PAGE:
Microscopic images of the delicate structures printed by materials scientists at Rice University using their new technique. Sintering turns the structures into either glass or cristobalite. Image: The Nanomaterials, Nanomechanics and Nanodevices Lab/Rice University.
Microscopic images of the delicate structures printed by materials scientists at Rice University using their new technique. Sintering turns the structures into either glass or cristobalite. Image: The Nanomaterials, Nanomechanics and Nanodevices Lab/Rice University.

Weaving intricate, microscopic patterns of crystal or glass is now possible thanks to materials scientists at Rice University.

Using a sophisticated 3D printer, the researchers are able to create nanostructures of silica, demonstrating a method for making micro-scale electronic, mechanical and photonic devices from the bottom up. These products can be doped, and their crystal structures tuned, for various applications. The researchers, led by Jun Lou, a professor of materials science and nanoengineering, report their work in a paper in Nature Materials.

The electronics industry is built upon silicon, which for decades has been the basic semiconducting substrate for microprocessors. In this new study, the Rice researchers address the limitations of current top-down manufacturing by turning the process on its head.

“It’s very tough to make complicated, three-dimensional geometries with traditional photolithography techniques,” said Lou. “It’s also not very ‘green’ because it requires a lot of chemicals and a lot of steps. And even with all that effort, some structures are impossible to make with those methods.

“In principle, we can print arbitrary 3D shapes, which could be very interesting for making exotic photonic devices. That’s what we’re trying to demonstrate.”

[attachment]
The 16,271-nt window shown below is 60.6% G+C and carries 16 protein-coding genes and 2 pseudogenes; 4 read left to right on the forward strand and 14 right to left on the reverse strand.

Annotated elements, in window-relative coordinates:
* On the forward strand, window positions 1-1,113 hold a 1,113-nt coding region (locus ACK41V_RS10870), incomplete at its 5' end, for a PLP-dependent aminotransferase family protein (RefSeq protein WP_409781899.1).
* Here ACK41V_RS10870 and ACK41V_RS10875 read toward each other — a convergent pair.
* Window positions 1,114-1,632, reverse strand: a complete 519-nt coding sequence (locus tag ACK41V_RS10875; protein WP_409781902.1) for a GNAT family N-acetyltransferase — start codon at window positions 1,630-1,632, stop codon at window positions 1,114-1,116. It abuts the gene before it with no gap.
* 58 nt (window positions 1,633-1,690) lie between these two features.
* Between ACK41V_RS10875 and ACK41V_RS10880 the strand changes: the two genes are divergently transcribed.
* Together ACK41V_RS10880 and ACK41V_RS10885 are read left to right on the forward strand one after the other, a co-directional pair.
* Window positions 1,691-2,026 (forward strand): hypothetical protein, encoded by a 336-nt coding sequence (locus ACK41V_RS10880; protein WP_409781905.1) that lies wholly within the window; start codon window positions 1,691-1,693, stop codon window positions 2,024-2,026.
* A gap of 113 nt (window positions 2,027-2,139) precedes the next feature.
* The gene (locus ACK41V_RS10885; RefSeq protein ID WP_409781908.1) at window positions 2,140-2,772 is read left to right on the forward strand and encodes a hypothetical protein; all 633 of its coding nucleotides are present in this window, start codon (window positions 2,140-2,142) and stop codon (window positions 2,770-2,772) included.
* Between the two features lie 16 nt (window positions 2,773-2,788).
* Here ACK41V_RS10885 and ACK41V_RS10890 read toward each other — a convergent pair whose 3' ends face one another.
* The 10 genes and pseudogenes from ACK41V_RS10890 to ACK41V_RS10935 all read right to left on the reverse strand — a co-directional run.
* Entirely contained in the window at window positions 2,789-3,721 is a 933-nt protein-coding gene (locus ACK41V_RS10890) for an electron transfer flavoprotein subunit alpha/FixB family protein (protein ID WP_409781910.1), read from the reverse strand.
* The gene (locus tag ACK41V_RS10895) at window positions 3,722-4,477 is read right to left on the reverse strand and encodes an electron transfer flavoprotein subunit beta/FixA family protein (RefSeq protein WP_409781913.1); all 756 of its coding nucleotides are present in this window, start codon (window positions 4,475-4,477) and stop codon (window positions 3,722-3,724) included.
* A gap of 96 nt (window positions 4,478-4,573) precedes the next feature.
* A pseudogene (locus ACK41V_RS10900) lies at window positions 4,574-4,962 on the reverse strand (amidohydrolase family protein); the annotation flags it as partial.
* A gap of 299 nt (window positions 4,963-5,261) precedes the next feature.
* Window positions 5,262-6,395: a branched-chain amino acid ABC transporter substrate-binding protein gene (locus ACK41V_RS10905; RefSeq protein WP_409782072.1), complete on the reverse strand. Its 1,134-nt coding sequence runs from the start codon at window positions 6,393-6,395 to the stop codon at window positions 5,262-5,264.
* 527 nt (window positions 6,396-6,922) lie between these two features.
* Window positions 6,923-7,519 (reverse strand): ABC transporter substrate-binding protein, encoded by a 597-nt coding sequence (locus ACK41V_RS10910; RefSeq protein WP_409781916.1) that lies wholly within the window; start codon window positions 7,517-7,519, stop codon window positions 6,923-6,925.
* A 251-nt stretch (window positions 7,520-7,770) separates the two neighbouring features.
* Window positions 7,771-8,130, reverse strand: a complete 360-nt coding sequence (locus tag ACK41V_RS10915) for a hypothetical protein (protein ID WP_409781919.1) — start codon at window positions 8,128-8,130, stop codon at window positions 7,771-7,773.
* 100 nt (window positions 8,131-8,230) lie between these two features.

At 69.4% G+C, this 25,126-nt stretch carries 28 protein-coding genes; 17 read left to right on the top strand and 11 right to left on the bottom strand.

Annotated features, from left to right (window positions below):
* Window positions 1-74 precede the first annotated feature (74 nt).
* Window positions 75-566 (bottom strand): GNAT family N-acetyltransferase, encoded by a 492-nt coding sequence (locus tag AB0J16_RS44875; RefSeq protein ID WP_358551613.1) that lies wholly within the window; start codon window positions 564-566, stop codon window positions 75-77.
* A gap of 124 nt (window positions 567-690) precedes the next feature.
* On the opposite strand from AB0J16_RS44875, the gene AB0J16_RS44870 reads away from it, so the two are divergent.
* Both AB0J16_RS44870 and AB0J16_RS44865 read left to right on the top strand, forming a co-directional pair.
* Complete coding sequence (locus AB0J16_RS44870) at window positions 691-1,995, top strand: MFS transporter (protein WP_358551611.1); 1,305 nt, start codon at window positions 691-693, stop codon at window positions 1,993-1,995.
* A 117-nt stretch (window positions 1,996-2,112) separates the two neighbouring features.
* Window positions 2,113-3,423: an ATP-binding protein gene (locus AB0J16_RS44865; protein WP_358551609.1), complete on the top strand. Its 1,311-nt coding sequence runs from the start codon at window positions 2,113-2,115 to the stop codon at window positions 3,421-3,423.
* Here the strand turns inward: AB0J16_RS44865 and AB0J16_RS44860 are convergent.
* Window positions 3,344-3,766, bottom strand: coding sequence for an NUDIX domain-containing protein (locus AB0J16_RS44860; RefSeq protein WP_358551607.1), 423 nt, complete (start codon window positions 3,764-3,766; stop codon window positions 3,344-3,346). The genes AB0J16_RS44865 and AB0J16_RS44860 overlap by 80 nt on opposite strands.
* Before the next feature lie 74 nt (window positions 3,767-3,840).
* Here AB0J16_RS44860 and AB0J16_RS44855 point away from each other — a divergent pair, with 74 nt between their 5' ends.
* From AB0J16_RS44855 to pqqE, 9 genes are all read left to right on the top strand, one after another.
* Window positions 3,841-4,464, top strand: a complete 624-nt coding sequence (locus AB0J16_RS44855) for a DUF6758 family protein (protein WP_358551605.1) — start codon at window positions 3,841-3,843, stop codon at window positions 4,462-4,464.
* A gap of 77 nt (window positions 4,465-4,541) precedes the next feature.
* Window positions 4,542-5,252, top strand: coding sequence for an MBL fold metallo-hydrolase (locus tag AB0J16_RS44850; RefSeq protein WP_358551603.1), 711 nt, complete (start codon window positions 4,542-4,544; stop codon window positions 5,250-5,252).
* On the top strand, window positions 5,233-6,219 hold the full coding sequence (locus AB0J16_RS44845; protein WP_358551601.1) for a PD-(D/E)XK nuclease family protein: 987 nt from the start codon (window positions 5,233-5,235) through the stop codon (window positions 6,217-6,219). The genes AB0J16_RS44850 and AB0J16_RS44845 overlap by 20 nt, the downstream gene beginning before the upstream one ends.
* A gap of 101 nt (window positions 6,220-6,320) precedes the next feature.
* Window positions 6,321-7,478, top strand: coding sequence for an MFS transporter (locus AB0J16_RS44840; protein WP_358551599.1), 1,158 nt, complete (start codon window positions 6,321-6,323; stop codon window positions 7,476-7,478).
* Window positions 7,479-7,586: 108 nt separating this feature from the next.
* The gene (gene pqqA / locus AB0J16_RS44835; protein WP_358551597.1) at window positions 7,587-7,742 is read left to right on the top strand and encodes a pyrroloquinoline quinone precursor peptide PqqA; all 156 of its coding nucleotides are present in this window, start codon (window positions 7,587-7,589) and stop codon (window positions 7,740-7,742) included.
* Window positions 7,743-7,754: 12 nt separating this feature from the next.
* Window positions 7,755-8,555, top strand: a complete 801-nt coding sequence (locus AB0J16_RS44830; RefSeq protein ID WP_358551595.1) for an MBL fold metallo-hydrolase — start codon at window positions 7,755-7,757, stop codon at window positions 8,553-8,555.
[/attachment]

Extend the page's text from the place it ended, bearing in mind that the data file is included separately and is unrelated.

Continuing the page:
The lab uses a two-photon polymerization process to print structures with lines only several hundred nanometers wide, smaller than the wavelength of light. Lasers 'write' the lines by prompting a special liquid ink to absorb two photons, initiating free-radical polymerization.

“Normal polymerization involves polymer monomers and photoinitiators, molecules that absorb light and generate free radicals,” said Rice graduate student and co-lead author Boyu Zhang. “In our process, the photoinitiators absorb two photons at the same time, which requires a lot of energy. Only a very small peak of this energy causes polymerization, and that in only a very tiny space. That’s why this process allows us to go beyond the diffraction limit of light.”

This printing process required the Rice lab to develop a unique ink. Zhang and co-lead author Xiewen Wen, a Rice alumnus, created resins containing nanospheres of silicon dioxide doped with polyethylene glycol to make them soluble.

After printing, the structure is solidified through high-temperature sintering, which eliminates all the polymer from the product, leaving amorphous glass or polycrystalline cristobalite. “When heated, the material goes through phases from glass to crystal, and the higher the temperature, the more ordered the crystals become,” Lou said.

The researchers also demonstrated doping the material with various rare earth salts to make the products photoluminescent, an important property for optical applications. The lab’s next goal is to refine the process to achieve sub-10nm resolution.

This story is adapted from material from Rice University, with editorial changes made by Materials Today. The views expressed in this article do not necessarily represent those of Elsevier. Link to original source.